#LikeAGirl

 

Watching the explosion of the #alsicebucketchallenge (which I’ll come back to in a blog post soon)  has made me ponder on recent social media campaigns. By far the most thought provoking for me has been #LikeAGirl which was launched by Always.

Though not a charity or technically seen as a ‘campaigning’ activity because it was launched by a feminine products brand, it is relevant, powerful and hits a incredibly raw emotional nerve.  

#likeagirl

After contrasting post-puberty females’ and males’ stereotypes associated with the phrase “Like a girl”, with younger girls’ more positive interpretations, the video dissects the socialisation of women to feel weak as a norm. Frightening and illuminating stuff.

Surely it makes you ask, is this how your sisters, daughters, nieces feel?

I think what I found most shocking about this is not only has this messaging, this misogyny, been accepted into the lexicon of society but into the thinking of women and perhaps most frighteningly, girls.

I found myself reflecting on my own use of language and though I consider myself a feminist I know that I too am guilty, occasionally of using such phrases as “You big girl!” as a teasing but undoubtedly derogatory term. I tried to comfort myself that the phrase is short hand for ‘You big girl’s blouse!’ but it is cold comfort…

I have subsequently promised myself and women everywhere never to use any such term as derogatory. I know that as a woman I have a responsibility to support, protect and champion women whenever I can. (Men too, I’m not sexist, but watch the video.) I believe that we all do.

I’m delighted that the empowering message of this video propelled it the number one most viral video the first week it was released. And that between June 26 and July 7 #LikeAGirl garnered 101,679 posts/shares. Now that’s how to do social media #LikeAGirl

I’m also delighted that it struck such an emotional chord; that many girls, women and men mention crying when they watched it. But is that enough?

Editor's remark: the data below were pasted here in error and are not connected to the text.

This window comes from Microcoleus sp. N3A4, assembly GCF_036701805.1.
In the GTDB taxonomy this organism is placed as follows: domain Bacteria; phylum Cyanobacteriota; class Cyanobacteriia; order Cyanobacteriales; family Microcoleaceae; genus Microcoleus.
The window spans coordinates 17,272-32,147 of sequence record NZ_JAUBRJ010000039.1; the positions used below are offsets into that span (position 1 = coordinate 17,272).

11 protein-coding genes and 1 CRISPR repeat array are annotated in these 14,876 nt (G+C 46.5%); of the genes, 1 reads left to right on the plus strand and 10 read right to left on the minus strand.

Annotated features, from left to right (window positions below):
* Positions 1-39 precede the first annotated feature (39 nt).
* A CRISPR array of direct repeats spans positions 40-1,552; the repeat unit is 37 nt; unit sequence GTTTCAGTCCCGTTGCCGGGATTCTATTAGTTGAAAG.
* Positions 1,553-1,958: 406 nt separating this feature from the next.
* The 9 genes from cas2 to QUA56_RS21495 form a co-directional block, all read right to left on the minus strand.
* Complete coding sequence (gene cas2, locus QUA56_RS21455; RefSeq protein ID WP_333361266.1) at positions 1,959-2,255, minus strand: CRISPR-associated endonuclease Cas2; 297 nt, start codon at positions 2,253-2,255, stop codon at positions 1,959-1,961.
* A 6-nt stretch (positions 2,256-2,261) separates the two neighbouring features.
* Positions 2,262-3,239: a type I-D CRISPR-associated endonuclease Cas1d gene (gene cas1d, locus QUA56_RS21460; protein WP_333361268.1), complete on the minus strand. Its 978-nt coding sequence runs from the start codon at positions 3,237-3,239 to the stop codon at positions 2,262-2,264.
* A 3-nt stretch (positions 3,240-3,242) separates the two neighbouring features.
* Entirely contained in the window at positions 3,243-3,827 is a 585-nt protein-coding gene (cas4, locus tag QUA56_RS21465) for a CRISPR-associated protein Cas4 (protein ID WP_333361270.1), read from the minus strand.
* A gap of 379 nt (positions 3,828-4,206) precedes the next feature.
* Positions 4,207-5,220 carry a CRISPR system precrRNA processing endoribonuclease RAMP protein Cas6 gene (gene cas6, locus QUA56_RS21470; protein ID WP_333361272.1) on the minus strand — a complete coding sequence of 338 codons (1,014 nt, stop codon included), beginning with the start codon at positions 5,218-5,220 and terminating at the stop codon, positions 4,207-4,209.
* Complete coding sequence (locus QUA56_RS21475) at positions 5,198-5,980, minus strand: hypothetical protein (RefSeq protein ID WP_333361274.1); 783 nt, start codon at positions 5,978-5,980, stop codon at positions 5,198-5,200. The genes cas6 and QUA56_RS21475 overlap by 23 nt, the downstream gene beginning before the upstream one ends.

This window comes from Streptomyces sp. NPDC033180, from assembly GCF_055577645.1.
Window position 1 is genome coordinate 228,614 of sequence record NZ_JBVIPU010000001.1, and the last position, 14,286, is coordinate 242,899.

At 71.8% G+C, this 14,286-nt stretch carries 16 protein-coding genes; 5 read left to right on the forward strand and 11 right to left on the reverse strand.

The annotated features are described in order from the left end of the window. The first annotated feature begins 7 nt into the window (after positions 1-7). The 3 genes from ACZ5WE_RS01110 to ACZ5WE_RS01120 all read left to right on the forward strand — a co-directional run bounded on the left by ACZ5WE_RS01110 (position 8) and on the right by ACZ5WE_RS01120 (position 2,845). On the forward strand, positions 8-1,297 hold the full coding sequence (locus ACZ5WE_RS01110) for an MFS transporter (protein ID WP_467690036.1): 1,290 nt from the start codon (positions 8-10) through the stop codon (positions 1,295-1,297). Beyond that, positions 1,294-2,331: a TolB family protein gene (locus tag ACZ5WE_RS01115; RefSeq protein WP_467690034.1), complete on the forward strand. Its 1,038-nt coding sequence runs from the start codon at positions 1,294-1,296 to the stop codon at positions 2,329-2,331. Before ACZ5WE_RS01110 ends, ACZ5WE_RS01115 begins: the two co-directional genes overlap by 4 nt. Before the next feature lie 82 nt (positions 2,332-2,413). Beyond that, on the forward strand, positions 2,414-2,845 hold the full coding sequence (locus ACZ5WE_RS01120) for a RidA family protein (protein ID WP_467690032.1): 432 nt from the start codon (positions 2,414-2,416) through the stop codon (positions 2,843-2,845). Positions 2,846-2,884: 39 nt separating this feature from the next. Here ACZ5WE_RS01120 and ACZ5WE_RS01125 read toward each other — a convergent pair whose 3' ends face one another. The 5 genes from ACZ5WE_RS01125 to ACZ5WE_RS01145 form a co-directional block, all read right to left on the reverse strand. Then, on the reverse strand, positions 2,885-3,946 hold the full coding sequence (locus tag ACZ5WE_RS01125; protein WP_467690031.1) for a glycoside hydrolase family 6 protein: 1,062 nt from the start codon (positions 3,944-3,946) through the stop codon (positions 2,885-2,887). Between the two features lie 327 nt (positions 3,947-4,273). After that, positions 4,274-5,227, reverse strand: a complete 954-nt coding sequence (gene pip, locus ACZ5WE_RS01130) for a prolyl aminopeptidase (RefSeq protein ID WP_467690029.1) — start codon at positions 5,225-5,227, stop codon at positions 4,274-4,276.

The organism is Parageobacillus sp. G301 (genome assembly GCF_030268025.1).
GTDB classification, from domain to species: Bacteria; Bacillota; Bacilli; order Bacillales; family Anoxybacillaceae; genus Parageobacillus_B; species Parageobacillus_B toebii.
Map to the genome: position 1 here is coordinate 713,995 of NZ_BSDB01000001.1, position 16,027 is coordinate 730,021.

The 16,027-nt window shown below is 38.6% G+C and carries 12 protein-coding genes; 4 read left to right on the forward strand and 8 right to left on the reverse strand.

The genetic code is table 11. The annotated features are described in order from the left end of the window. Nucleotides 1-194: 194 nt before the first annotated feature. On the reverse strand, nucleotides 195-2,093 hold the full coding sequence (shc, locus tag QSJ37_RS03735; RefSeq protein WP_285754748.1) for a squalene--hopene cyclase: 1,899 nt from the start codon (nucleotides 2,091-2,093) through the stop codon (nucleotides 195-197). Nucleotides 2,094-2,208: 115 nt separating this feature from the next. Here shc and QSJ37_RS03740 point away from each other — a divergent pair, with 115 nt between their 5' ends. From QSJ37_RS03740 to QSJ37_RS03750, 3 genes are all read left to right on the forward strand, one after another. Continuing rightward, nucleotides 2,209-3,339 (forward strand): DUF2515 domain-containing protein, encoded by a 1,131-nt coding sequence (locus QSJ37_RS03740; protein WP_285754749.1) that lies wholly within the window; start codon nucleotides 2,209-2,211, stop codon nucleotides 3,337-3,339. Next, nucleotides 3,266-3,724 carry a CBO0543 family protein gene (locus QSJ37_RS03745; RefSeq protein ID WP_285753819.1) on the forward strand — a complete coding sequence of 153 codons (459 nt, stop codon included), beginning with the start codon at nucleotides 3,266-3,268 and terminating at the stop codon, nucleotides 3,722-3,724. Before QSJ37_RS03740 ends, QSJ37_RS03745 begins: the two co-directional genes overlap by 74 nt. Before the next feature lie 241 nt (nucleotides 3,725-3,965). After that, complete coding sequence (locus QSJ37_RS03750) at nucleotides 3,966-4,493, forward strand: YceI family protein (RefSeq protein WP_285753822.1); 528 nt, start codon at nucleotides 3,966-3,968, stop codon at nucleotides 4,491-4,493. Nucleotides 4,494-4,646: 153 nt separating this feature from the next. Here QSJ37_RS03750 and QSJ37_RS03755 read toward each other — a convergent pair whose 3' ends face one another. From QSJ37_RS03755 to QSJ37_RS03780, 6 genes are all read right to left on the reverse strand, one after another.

Can we all challenge ourselves to make sure we use the phrase ‘like a girl’ in an empowering, positive, encouraging and inspirational manner?

 

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Don’t look at me in that tone of voice…

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When you work in communications, I believe that one of the key challenges is to understand the brand you represent so well that the tone of voice becomes not only something that you can convey confidently, but it becomes natural. It’s not always that easy to do when the tone is defined, at great length and in minute detail, usually by a large and expensive marketing agency. They also like to describe it in obtuse terms and build in long, complicated sign off processes. It’s all fine, you get used to it, you find a way of working with it but what ends up happening is that the beautifully crafted copy you produce that connected emotionally to your organisation’s values becomes a cold, transactional, ‘does what it says on the tin’ missive that you’d rather not put your name to.

It’s not the most fulfilling of experiences.

The joy of setting up on your own is that the voice is your own. It becomes really easy to talk about your business because it’s you. Your values can shine through. The brand represents your personality, it’s not faceless or anonymous. That is an absolute joy.

I hope that this translates directly to my customers and potential customers.

If you asked me to describe my brand tone of voice I think it’s; personal, simple, common sense and  values based.

I don’t think that’s obtuse or complicated but I’d be interested to hear if you agree or what words you would use to describe it.